Like most films based on real-life events, Everest has to balance between staying true to the story and being entertaining enough to keep the audience’s attention. When most such pictures have to add action, drama or forced conflict between characters, Everest remains more subtle. Instead, the film focuses on survival in an impossible situation and raises an interesting question. Namely, the movie tries to clarify what drives some people to risk their lives, wellbeing of their families and lives of other individuals for illusive goals, such as reaching the peak of Mount Everest.
Everest, directed by Baltasar Kormakur, is a drama based on actual events. The film depicts an infamous tragedy, which happened when a group of climbers was caught by a storm during their descent after reaching the peak of Mount Everest. As a result, four people died and others got serious frostbites. There is a surprising amount of detail in depicting the technical aspects of climbing the mountain, which makes the film even more authentic. It is important to note how procedural the climbing the mountain is depicted in the film. The process does not look like a heroic overcoming but rather a struggle to survive. The scene of the group reaching the peak is purposefully downplayed as it is directly followed by intense survival scenes. The film avoids overdramatizing the events, unlike many other pictures based on real-life tragedies. The directors avoid bringing forward any heroes or pointing fingers at who was to blame for the consequences. The scenes depicting the deaths of the main characters are treated without any pathos: they look casual, sometimes even darkly ironic. As death is not a rare occasion in such a dangerous place, the foreshadowing of a tragic outcome is present throughout the whole film. The emphasis is made not on the deahs themselves but their inevitability. Thus, the most emotional scene in the film is Rob Hall’s (Jason Clarke) conversation with his wife (Keira Knightley) on the satellite phone, knowing he probably will not survive the descent (Barnes, Bevan, Chasin, & Kormakur, 2015). In other words, climbing the mountain is shown not as an adventure but as a risky and thankless enterprise.
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Watching the film, one cannot help but wonder what drives these serious wealthy people to risk their lives just for climbing the famous mountain. The movie does not provide definitive answers, instead giving the characters the possibility to explain their motives. At one point of the film, the heroes discuss the reasons why each of them decided to try and conquer the mountain. The answers they give are ambiguous, to say the least. Most notably, Doug Hansen (John Hawks) answers, that he is doing this because he can, and Beck Weathers (Josh Brolin) explains that he feels depressed at home, while only climbing the mountain makes him happy. The characters of the film are driven by their ambitions, their inner conflicts; they think that conquering the mountain can give some importance to their lives. All these circumstances are not as important when they face the catastrophic storm. In earlier scenes, the director uses juxtaposition showing the pans of beautiful natural scenery against the overall dark mood of the film, proving that people are helpless when facing the forces of nature. Another important theme of the film is criticizing the commercialization of nature. In the opening scenes, the audience can see that the market of unprofessional climbers, who try to climb, the mountain is overcrowded, and this can inevitably lead to casualties. The tragic events of the film can be interpreted as nature’s symbolic warning to people, who try to tuurn its conquering into a commercialized attraction. In addition, one of the strongest elements of the film is its visuals. The real life footage of the actors climbing the mountain, the CGI, and the episodes filmed on the sets are seamlessly edited together; thus, everything looks very believable. The authenticity of the film’s plot and emotional stance was necessary to maintain its overall documentary atmosphere.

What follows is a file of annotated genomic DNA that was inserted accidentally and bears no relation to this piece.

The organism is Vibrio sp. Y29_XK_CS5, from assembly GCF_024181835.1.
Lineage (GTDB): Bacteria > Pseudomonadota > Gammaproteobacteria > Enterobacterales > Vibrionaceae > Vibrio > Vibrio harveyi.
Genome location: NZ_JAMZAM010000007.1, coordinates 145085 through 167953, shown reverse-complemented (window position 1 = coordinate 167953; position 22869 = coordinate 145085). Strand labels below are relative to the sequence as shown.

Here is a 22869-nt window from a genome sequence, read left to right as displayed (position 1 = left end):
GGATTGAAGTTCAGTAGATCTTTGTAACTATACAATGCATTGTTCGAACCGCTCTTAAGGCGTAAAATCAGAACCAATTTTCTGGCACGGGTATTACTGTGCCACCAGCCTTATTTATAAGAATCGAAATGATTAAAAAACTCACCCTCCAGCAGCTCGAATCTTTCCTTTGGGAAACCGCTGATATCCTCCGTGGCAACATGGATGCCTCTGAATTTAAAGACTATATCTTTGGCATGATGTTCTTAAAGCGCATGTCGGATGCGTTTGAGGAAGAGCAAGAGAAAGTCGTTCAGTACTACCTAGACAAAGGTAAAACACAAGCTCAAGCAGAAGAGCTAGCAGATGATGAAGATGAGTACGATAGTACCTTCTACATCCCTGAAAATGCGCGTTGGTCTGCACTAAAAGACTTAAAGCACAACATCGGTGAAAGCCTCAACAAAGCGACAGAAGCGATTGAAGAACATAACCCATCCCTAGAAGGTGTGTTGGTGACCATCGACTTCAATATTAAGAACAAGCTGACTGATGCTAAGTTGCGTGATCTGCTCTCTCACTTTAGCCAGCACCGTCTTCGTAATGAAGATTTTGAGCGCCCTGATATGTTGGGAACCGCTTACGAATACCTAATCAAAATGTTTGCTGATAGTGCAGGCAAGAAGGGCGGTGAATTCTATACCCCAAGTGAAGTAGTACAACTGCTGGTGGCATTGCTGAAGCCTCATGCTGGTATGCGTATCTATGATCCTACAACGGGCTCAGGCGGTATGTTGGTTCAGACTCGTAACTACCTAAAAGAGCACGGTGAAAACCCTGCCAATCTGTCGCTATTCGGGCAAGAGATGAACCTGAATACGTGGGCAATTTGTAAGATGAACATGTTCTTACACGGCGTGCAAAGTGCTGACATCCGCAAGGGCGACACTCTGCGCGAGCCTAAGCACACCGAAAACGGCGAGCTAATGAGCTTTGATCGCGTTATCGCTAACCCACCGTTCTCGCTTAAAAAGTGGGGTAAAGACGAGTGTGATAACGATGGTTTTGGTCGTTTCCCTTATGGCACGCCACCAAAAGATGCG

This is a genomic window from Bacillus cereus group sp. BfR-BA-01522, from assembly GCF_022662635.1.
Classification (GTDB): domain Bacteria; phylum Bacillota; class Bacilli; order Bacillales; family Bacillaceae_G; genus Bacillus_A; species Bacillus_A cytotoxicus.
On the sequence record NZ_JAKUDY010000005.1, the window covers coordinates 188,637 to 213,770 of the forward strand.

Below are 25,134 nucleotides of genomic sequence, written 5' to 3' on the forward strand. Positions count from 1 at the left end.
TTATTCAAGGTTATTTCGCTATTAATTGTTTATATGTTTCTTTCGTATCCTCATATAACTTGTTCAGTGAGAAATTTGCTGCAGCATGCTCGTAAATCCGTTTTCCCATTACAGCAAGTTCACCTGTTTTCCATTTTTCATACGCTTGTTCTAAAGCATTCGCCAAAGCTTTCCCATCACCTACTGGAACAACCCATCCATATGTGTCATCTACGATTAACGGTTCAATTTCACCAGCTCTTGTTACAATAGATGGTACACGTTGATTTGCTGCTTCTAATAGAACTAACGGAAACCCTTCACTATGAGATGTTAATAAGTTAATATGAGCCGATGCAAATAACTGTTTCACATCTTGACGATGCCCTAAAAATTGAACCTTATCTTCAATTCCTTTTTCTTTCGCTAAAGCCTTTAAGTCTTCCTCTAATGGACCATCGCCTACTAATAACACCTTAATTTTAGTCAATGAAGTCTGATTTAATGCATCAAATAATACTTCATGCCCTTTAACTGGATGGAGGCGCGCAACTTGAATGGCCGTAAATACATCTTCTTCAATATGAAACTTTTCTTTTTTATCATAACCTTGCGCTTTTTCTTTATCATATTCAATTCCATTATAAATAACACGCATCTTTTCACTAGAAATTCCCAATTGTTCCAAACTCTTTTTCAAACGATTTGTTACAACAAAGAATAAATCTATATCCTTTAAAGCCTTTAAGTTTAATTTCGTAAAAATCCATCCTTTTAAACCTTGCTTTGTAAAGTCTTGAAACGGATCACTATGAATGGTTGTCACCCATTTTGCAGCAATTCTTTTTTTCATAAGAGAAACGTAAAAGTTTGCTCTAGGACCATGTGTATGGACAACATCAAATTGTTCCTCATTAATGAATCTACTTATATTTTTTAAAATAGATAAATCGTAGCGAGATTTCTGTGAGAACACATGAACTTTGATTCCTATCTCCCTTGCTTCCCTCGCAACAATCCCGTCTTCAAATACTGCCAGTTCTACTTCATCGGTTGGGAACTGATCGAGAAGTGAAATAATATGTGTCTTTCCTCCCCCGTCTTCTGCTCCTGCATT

Most of the casting choices in the film work effectively. The lead characters are played by recognizable and charismatic actors which makes it easy for the audience to follow them and adore them. Among the characters, Beck Weathers is the most ambiguous. This is not only because he is the most conflicting of the group, and sometimes even unsympathetic, but also because his motivation is rather complex. Additionally, some parts of the film are depicted through his eyes, including a terrifying and intense scene where the group leaves him behind, not knowing that Beck is still alive. Another character that should be mentioned is the nature itself, represented by the mountain, which is shown as beautiful and merciless at the same time. The film is not without its faults. In particular, the wives of the main characters are rather one-dimensional, despite being played by great actresses. Their only purpose in the movie is to create a contrast between the importance of family and absurd desire of their husbands to challenge the forces of nature.
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Despite the minor shortcomings, the film works both as a shocking true story and as an intense survival thriller. If one of the goals of the picture was to turn as many viewers away from climbing dangerous mountains, the creators of the drama succeeded. The conquering of the Everest is shown as a dangerous and unpleasant process rather than a heroic adventure.